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My grandson is almost 3 yrs old, he will not drink from a cup, sippy cup or any such thing.

He is mildly autistic, also has an eating disorder, won't eat anything with texture, although I've been working on that this week while I am keeping him. I feed him and try to get him to drink from the cup which is always a fight to the end. Please can you help me help him.

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Grammy12921

Asked by Grammy12921 at 11:09 AM on Jun. 11, 2011 in Toddlers (1-2)

Level 2 (8 Credits)
Answers (9)
  • try a straw then try those cups that have a built in straw and slowly change cups to one without a straw at all
    zoejains_momma

    Answer by zoejains_momma at 11:18 AM on Jun. 11, 2011

  • Try having his Dr refer you to a speech therapist. They can help give you ideas on different textured foods and other tricks to try during mealtime. Hang in there!
    PTmomma3

    Answer by PTmomma3 at 11:20 AM on Jun. 11, 2011

  • Does he have any favorite cartoon characters like Disney Cars or Toy Story? If so, at the grocery store they sell fun sippy cups & ones with straws that pop up. Maybe if you get a cup with a character on it with a straw he may like it. Also, some sippy cups come with the plugs inside that prevent spilling. I would remove it because he may find that it is too hard to suck the liquid out with the plugs. Hope I helped a little.
    ILovemyPaulie

    Answer by ILovemyPaulie at 11:21 AM on Jun. 11, 2011

  • Just keep at it. Make a game out of it. Show him that you are drinking out of it. Show him other people drinking out of it. Tell him to kiss the cup (just to get it to his lips)...don't laugh at that...my youngest had a feeding disorder and they taught him to kiss the food and smell it first so that he could establish trust with the food...LOL! Maybe you could try that same strategy with the cup. Praise the heck out of him when he kisses it. Let him pour water into it himself with a little pitcher and then reward him when he drinks out it. Sounds like a hassle but we had to do this sort of thing with each bite my son took. Best of luck. BTW...they told us not to make a big deal out of it if he didn't take a bite of the food or eat it at all. Just to ignore the "bad" behavior and praise the good. HTH!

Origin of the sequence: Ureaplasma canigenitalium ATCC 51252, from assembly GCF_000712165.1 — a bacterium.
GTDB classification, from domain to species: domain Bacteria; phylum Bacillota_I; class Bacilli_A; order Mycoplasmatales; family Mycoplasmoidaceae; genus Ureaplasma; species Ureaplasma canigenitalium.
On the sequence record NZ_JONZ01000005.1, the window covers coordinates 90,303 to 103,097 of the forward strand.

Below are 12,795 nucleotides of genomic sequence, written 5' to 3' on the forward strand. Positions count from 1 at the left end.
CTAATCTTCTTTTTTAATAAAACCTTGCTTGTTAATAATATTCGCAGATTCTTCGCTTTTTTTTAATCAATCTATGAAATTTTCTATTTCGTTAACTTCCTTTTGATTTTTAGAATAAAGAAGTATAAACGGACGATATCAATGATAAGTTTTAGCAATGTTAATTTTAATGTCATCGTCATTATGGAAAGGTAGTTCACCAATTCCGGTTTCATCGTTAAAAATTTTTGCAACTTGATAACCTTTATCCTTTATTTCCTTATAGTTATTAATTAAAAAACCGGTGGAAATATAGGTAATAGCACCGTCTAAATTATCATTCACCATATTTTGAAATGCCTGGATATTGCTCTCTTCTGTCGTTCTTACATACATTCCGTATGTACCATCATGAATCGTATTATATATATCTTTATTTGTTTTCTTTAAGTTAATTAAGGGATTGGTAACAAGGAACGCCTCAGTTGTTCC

MommyH2

    Answer by MommyH2 at 11:21 AM on Jun. 11, 2011

  • PTmomma3 is correct. We had a speech therapist working in our home with him for these feeding issues.
    MommyH2

    Answer by MommyH2 at 11:22 AM on Jun. 11, 2011

  • Have you tried a Camelbak bottle? I know a lot of kids that have trouble with sippy cups prefer them. It might be another option to try. I totally agree that a speech therapist might be a great help. Is he in any kind of program to help him yet? I know some programs take children younger than three. It would be worth looking into before any of these issues get worse. Good luck!
    musicpisces

    Answer by musicpisces at 11:43 AM on Jun. 11, 2011

  • It might help to offer him a cup when you're out at the park and he's hot and thirsty. I've found that when he's really thirsty and in a different environment, he's more willing to try new things. You can bring (but hide) his prefered drink container incase he absolutely refuses and you don't want him to just stay thirsty. Playtex make these travel-mug looking things for todders that has been a good introduction to real cups for my son, but still helps to control the mess. I take out the valve so it flows a little faster and easier, and he quickly got the idea that there is a yummy cool drink in there.

    http://www.amazon.com/Playtex-Coolster-Tumbler-Sippy-pack/dp/B000ZLY6AE/ref=sr_1_7?ie=UTF8&qid=1307812211&sr=8-7
    Sebbiemama

    Answer by Sebbiemama at 1:18 PM on Jun. 11, 2011

  • An OT would probably be able to help you with textural issues, ask for a referral.
    missanc

    Answer by missanc at 4:13 PM on Jun. 11, 2011

  • What does he currently drink from? It's important to make small transitions, and expect them to take a while.
    Kimedbs

    Answer by Kimedbs at 7:21 PM on Jun. 12, 2011

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